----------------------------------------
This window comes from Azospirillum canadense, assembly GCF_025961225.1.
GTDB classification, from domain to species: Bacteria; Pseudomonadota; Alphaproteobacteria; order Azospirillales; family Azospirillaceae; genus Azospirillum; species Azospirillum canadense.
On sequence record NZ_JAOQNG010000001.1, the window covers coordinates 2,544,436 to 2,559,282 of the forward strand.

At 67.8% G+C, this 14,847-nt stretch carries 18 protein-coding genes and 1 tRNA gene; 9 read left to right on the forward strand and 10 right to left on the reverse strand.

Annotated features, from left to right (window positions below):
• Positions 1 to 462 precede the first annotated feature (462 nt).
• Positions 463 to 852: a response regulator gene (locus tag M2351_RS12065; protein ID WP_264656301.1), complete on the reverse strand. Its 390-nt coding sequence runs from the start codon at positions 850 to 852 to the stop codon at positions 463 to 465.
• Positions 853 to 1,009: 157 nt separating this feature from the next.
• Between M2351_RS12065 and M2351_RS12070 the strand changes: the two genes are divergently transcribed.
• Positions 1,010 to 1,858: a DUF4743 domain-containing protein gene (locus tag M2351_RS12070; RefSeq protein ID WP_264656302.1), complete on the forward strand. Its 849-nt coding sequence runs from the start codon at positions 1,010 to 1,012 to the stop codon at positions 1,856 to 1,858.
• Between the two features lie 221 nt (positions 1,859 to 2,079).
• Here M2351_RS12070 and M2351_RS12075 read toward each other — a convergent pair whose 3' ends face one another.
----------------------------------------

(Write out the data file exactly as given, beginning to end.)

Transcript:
This window comes from Azospirillum canadense, assembly GCF_025961225.1.
GTDB classification, from domain to species: Bacteria; Pseudomonadota; Alphaproteobacteria; order Azospirillales; family Azospirillaceae; genus Azospirillum; species Azospirillum canadense.
On sequence record NZ_JAOQNG010000001.1, the window covers coordinates 2,544,436 to 2,559,282 of the forward strand.

At 67.8% G+C, this 14,847-nt stretch carries 18 protein-coding genes and 1 tRNA gene; 9 read left to right on the forward strand and 10 right to left on the reverse strand.

Annotated features, from left to right (window positions below):
• Positions 1 to 462 precede the first annotated feature (462 nt).
• Positions 463 to 852: a response regulator gene (locus tag M2351_RS12065; protein ID WP_264656301.1), complete on the reverse strand. Its 390-nt coding sequence runs from the start codon at positions 850 to 852 to the stop codon at positions 463 to 465.
• Positions 853 to 1,009: 157 nt separating this feature from the next.
• Between M2351_RS12065 and M2351_RS12070 the strand changes: the two genes are divergently transcribed.
• Positions 1,010 to 1,858: a DUF4743 domain-containing protein gene (locus tag M2351_RS12070; RefSeq protein ID WP_264656302.1), complete on the forward strand. Its 849-nt coding sequence runs from the start codon at positions 1,010 to 1,012 to the stop codon at positions 1,856 to 1,858.
• Between the two features lie 221 nt (positions 1,859 to 2,079).
• Here M2351_RS12070 and M2351_RS12075 read toward each other — a convergent pair whose 3' ends face one another.